Insect wall charts, of which I imagine there will be several in my cubicle soon
Virus causes behavioural change in L. boulardi. I love microbial behaviour changes! (But not in me. Thanks, viruses!)
As of yesterday, I have access to my own desk at uni. This is a big deal!
Although I haven’t officially started yet, I still have things to do. In particular, I’m sitting in on a Bayesian stats course, and have had trouble getting time/space to do any study for it. I’ve also missed quite a few lectures because of work, so having somewhere at uni I can just sit and work will be fantastic. I’m in a great building, and the space is so well set up. My group is sharing with other biologists (mostly plant science people), and those few I’ve met seem lovely.
Also as of yesterday I have my very own copy of Bayesian Data Analysis by Gelman et al..
I decided it was worth the $64 investment; if I’m doing Bayesian stats I will use it forever. It’ll be the first textbook to grace my new desk, and probably one of the most useful.
The first things I took to my desk were tea, biscuits, a weekly planner, a phone cable, deodorant, and a spare pair of thongs to kick under the desk. Next week I’ll add a tea cup, coffee mug, lab shoes/coat, a couple of textbooks. What else do I need?
It may have become apparent by now that I appreciate alliteration.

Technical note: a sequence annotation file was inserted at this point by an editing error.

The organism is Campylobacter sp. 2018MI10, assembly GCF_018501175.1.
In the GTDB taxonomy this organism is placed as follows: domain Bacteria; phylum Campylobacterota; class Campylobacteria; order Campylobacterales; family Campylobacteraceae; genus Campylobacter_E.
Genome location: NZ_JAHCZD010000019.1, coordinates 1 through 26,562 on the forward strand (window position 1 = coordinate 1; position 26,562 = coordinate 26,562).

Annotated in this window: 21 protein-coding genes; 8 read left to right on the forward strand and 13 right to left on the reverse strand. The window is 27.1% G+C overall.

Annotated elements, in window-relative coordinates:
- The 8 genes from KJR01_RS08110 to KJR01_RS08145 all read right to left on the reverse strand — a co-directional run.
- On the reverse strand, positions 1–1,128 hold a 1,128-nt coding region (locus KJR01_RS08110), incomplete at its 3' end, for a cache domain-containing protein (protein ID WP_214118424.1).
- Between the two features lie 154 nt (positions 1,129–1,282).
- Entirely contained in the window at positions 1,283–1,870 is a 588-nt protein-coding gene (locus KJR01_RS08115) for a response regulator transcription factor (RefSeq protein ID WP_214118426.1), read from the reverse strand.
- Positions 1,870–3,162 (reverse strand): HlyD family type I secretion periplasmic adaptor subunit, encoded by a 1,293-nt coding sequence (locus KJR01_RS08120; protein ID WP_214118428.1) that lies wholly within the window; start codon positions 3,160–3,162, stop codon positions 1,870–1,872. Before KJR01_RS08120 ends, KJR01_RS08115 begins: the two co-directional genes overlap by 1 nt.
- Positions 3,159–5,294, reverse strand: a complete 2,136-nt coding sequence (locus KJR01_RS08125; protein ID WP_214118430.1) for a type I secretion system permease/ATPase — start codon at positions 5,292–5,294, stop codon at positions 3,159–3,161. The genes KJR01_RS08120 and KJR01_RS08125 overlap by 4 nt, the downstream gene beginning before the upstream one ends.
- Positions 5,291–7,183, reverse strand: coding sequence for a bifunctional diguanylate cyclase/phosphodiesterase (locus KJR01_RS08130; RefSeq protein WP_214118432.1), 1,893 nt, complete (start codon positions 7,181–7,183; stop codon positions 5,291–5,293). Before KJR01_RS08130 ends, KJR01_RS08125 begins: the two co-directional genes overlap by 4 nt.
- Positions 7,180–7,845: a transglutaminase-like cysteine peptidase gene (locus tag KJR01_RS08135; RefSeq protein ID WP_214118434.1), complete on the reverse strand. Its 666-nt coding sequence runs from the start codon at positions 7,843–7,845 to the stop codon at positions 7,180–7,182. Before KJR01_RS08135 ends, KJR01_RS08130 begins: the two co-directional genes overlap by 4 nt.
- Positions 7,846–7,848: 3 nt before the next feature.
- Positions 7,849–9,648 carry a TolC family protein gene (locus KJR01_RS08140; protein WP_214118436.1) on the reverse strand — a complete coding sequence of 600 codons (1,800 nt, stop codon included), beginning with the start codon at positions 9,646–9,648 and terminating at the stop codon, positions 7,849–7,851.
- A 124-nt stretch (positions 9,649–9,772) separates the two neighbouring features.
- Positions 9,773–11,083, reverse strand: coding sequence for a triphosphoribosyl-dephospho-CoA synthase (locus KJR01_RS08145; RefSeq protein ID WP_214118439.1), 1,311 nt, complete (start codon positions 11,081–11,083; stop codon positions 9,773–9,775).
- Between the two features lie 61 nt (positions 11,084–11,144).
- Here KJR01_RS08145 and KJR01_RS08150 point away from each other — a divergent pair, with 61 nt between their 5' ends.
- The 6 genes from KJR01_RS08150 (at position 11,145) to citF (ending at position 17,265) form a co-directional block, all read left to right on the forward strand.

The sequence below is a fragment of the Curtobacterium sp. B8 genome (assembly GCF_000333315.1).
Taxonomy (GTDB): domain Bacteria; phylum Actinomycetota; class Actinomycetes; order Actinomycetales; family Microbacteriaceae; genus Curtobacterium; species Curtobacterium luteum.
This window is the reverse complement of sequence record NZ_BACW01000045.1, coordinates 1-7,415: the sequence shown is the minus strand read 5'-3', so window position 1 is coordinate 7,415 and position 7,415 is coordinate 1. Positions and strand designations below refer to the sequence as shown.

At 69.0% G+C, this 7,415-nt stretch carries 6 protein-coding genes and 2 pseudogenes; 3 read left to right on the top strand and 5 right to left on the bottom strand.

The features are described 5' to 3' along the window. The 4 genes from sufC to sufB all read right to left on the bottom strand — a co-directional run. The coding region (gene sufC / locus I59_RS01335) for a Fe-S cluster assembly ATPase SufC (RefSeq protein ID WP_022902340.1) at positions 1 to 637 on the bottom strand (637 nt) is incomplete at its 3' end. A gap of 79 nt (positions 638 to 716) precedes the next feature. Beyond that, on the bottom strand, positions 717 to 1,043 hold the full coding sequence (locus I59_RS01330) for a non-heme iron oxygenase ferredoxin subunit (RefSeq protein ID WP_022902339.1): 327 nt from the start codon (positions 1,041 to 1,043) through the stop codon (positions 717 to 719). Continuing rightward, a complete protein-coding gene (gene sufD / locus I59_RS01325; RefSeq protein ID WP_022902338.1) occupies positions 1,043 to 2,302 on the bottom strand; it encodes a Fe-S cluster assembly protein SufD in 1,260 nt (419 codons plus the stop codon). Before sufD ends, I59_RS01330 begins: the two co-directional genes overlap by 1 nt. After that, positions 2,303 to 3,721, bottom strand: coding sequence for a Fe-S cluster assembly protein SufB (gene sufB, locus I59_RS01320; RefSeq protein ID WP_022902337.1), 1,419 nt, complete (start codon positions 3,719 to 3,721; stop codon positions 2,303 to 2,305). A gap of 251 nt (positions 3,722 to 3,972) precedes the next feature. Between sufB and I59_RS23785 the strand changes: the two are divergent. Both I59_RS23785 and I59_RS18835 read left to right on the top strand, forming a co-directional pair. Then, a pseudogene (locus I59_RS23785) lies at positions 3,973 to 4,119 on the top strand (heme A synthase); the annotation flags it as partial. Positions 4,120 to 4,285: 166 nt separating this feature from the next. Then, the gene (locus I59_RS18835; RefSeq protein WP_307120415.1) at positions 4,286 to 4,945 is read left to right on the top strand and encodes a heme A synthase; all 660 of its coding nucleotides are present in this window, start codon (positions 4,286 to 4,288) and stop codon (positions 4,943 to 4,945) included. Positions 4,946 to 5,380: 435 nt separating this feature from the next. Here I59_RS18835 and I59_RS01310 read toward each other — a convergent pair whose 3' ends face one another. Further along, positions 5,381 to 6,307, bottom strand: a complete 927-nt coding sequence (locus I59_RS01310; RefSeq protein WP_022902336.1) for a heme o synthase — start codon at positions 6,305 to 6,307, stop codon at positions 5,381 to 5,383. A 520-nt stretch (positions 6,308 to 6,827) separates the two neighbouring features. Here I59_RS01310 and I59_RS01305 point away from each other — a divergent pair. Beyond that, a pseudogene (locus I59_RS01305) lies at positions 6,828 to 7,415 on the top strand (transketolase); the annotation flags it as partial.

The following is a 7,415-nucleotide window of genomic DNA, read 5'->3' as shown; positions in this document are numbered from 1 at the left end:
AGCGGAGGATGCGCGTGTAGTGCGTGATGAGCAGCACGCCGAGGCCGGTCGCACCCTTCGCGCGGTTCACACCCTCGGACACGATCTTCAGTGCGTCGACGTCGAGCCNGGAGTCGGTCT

I don’t love trawling through dozens of journal articles without really knowing how to find what I’m looking for. It’s my fault, really. I’m adamant that I want my project to have the best possible statistical analysis. In my case, that will mean Bayesian inference. I’m committed. I’m so commited. I’m even sitting in on a Bayesian data analysis course at uni, even though I haven’t started my studies yet, and will probably sit through it again when I’ve actually started.
But I’m trying to write my research proposal, and no one has used Bayesian analysis in my area of insecticides. Why not? I don’t know. Too hard? Maybe. All the papers I’ve read for the science bit have stats, but they go as far as a student t-test then stop. And that’s great, in a way, because it means this part of my research will be original, but I still need a starting point.
My attitude is “I have a maths degree, and I’m not stopping at a t-test.” My associate supervisor is a brilliant Bayesian statistician. It would be such a waste to not do the best Bayesian stats I can do. But to get there I first need a reference paper for my research proposal.
Guess I just keep trawling. Thank goodness for Google Scholar!